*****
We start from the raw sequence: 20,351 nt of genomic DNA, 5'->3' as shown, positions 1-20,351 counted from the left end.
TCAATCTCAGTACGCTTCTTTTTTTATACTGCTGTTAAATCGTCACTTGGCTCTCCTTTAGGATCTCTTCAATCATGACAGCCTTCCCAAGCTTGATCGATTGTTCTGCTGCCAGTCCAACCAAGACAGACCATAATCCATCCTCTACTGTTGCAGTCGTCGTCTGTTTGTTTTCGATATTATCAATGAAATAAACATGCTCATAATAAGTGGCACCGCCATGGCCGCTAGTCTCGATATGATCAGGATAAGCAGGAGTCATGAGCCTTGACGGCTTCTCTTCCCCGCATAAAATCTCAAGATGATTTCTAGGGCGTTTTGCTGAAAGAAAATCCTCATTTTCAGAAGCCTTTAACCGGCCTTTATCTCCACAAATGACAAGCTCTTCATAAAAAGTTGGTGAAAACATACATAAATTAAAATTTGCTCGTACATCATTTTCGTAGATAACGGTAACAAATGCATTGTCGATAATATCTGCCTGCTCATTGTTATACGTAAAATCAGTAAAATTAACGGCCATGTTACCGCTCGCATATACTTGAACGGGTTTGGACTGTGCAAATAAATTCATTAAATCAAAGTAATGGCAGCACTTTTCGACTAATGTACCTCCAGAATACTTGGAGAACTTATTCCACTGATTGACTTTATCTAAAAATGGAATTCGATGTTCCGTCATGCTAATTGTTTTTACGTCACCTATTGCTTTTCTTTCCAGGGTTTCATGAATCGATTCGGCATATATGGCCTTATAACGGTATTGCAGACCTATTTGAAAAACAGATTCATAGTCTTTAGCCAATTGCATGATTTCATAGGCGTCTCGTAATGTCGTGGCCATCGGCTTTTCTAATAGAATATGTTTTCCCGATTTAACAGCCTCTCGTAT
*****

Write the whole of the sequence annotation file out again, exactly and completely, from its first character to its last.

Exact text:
We start from the raw sequence: 20,351 nt of genomic DNA, 5'->3' as shown, positions 1-20,351 counted from the left end.
TCAATCTCAGTACGCTTCTTTTTTTATACTGCTGTTAAATCGTCACTTGGCTCTCCTTTAGGATCTCTTCAATCATGACAGCCTTCCCAAGCTTGATCGATTGTTCTGCTGCCAGTCCAACCAAGACAGACCATAATCCATCCTCTACTGTTGCAGTCGTCGTCTGTTTGTTTTCGATATTATCAATGAAATAAACATGCTCATAATAAGTGGCACCGCCATGGCCGCTAGTCTCGATATGATCAGGATAAGCAGGAGTCATGAGCCTTGACGGCTTCTCTTCCCCGCATAAAATCTCAAGATGATTTCTAGGGCGTTTTGCTGAAAGAAAATCCTCATTTTCAGAAGCCTTTAACCGGCCTTTATCTCCACAAATGACAAGCTCTTCATAAAAAGTTGGTGAAAACATACATAAATTAAAATTTGCTCGTACATCATTTTCGTAGATAACGGTAACAAATGCATTGTCGATAATATCTGCCTGCTCATTGTTATACGTAAAATCAGTAAAATTAACGGCCATGTTACCGCTCGCATATACTTGAACGGGTTTGGACTGTGCAAATAAATTCATTAAATCAAAGTAATGGCAGCACTTTTCGACTAATGTACCTCCAGAATACTTGGAGAACTTATTCCACTGATTGACTTTATCTAAAAATGGAATTCGATGTTCCGTCATGCTAATTGTTTTTACGTCACCTATTGCTTTTCTTTCCAGGGTTTCATGAATCGATTCGGCATATATGGCCTTATAACGGTATTGCAGACCTATTTGAAAAACAGATTCATAGTCTTTAGCCAATTGCATGATTTCATAGGCGTCTCGTAATGTCGTGGCCATCGGCTTTTCTAATAGAATATGTTTTCCCGATTTAACAGCCTCTCGTAT